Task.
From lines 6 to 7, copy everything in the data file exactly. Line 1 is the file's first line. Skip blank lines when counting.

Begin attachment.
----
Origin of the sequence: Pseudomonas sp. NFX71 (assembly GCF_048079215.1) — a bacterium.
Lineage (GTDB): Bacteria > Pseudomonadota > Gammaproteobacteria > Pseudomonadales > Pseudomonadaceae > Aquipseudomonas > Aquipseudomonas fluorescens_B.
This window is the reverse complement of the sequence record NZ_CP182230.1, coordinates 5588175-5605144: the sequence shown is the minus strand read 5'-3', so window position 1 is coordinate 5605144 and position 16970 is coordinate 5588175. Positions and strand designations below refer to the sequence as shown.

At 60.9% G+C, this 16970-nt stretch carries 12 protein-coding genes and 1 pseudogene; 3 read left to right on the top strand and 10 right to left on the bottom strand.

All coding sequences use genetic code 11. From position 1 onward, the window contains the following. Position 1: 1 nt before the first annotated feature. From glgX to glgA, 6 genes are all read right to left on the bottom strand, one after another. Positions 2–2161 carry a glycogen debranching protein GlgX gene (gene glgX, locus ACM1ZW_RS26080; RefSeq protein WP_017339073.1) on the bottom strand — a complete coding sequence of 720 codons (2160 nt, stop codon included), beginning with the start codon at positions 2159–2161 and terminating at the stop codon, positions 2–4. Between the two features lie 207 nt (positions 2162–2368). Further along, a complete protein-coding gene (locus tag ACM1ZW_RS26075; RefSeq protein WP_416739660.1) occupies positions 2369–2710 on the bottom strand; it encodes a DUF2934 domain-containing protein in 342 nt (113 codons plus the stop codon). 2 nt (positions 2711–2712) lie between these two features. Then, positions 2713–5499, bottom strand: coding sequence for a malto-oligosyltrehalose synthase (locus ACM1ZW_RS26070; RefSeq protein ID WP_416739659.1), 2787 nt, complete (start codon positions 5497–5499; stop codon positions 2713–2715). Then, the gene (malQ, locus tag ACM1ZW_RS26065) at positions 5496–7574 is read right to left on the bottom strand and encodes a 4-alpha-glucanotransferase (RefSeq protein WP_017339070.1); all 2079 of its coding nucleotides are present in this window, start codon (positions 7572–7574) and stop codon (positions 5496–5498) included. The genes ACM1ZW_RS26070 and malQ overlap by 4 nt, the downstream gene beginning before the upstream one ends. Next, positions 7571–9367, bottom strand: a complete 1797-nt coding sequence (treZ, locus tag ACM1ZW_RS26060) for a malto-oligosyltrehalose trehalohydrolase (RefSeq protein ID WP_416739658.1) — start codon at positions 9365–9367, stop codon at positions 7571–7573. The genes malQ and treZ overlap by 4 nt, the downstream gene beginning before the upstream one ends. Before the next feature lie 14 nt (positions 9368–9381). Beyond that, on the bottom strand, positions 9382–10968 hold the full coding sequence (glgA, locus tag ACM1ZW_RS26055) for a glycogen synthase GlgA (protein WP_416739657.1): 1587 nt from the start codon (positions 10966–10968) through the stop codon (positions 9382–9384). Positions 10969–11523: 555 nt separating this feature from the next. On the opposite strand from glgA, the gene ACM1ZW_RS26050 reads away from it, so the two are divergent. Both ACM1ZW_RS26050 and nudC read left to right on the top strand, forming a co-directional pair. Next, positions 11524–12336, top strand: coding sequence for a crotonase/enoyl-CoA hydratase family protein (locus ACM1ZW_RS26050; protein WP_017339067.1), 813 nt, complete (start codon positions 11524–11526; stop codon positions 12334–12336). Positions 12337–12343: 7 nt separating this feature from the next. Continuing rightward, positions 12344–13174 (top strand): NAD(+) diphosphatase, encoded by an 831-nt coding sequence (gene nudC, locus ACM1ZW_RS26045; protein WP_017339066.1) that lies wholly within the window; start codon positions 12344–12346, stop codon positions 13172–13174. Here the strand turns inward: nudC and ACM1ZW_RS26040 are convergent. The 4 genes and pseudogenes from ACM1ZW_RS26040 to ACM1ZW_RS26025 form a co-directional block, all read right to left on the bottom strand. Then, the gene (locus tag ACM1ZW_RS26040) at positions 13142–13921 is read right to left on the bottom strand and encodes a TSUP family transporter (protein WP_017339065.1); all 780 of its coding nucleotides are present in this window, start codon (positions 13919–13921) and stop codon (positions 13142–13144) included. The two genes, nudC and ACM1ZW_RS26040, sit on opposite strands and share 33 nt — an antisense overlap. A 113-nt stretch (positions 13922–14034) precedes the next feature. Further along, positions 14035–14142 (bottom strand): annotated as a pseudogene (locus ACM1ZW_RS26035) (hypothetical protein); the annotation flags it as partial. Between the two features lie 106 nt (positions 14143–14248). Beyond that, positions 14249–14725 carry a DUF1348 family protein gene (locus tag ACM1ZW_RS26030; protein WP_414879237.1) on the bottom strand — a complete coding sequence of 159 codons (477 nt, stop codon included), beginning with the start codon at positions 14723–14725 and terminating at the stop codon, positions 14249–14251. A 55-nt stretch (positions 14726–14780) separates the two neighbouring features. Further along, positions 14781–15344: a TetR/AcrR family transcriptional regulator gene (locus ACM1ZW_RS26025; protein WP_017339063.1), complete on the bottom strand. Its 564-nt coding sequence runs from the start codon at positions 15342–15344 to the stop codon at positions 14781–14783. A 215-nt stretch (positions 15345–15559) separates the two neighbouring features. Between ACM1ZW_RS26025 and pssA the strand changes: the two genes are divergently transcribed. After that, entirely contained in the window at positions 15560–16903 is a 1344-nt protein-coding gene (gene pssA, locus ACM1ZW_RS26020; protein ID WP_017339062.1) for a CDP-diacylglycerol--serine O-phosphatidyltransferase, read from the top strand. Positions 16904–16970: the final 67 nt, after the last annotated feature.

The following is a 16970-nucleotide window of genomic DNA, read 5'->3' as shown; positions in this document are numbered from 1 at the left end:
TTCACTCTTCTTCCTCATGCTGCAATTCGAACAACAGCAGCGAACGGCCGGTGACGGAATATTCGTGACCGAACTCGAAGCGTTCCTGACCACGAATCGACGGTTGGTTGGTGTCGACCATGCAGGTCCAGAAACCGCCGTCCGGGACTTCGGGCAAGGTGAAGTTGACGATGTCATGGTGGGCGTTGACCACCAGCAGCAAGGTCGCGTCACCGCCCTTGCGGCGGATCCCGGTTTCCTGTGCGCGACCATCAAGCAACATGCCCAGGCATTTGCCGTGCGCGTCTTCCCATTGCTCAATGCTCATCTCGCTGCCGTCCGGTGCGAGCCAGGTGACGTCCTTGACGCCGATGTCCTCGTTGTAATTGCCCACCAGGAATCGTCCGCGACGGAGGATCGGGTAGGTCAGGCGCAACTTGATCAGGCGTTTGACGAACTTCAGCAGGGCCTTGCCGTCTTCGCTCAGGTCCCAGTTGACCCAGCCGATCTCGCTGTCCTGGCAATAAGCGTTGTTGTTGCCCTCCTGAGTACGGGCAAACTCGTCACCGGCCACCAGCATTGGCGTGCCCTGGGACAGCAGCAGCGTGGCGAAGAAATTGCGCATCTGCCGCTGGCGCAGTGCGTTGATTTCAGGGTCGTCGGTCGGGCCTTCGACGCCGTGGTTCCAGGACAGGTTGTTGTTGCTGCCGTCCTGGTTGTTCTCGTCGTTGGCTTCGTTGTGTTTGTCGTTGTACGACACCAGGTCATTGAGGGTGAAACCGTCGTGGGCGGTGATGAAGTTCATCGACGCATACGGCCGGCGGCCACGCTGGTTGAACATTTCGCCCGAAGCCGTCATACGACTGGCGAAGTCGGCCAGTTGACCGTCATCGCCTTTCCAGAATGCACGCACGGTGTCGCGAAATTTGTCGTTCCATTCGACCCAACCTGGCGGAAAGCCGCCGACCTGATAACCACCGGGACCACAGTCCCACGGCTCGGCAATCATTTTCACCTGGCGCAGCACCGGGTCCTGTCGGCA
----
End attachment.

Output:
The following is a 16970-nucleotide window of genomic DNA, read 5'->3' as shown; positions in this document are numbered from 1 at the left end:
TTCACTCTTCTTCCTCATGCTGCAATTCGAACAACAGCAGCGAACGGCCGGTGACGGAATATTCGTGACCGAACTCGAAGCGTTCCTGACCACGAATCGACGGTTGGTTGGTGTCGACCATGCAGGTCCAGAAACCGCCGTCCGGGACTTCGGGCAAGGTGAAGTTGACGATGTCATGGTGGGCGTTGACCACCAGCAGCAAGGTCGCGTCACCGCCCTTGCGGCGGATCCCGGTTTCCTGTGCGCGACCATCAAGCAACATGCCCAGGCATTTGCCGTGCGCGTCTTCCCATTGCTCAATGCTCATCTCGCTGCCGTCCGGTGCGAGCCAGGTGACGTCCTTGACGCCGATGTCCTCGTTGTAATTGCCCACCAGGAATCGTCCGCGACGGAGGATCGGGTAGGTCAGGCGCAACTTGATCAGGCGTTTGACGAACTTCAGCAGGGCCTTGCCGTCTTCGCTCAGGTCCCAGTTGACCCAGCCGATCTCGCTGTCCTGGCAATAAGCGTTGTTGTTGCCCTCCTGAGTACGGGCAAACTCGTCACCGGCCACCAGCATTGGCGTGCCCTGGGACAGCAGCAGCGTGGCGAAGAAATTGCGCATCTGCCGCTGGCGCAGTGCGTTGATTTCAGGGTCGTCGGTCGGGCCTTCGACGCCGTGGTTCCAGGACAGGTTGTTGTTGCTGCCGTCCTGGTTGTTCTCGTCGTTGGCTTCGTTGTGTTTGTCGTTGTACGACACCAGGTCATTGAGGGTGAAACCGTCGTGGGCGGTGATGAAGTTCATCGACGCATACGGCCGGCGGCCACGCTGGTTGAACATTTCGCCCGAAGCCGTCATACGACTGGCGAAGTCGGCCAGTTGACCGTCATCGCCTTTCCAGAATGCACGCACGGTGTCGCGAAATTTGTCGTTCCATTCGACCCAACCTGGCGGAAAGCCGCCGACCTGATAACCACCGGGACCACAGTCCCACGGCTCGGCAATCATTTTCACCTGGCGCAGCACCGGGTCCTGTCGGCA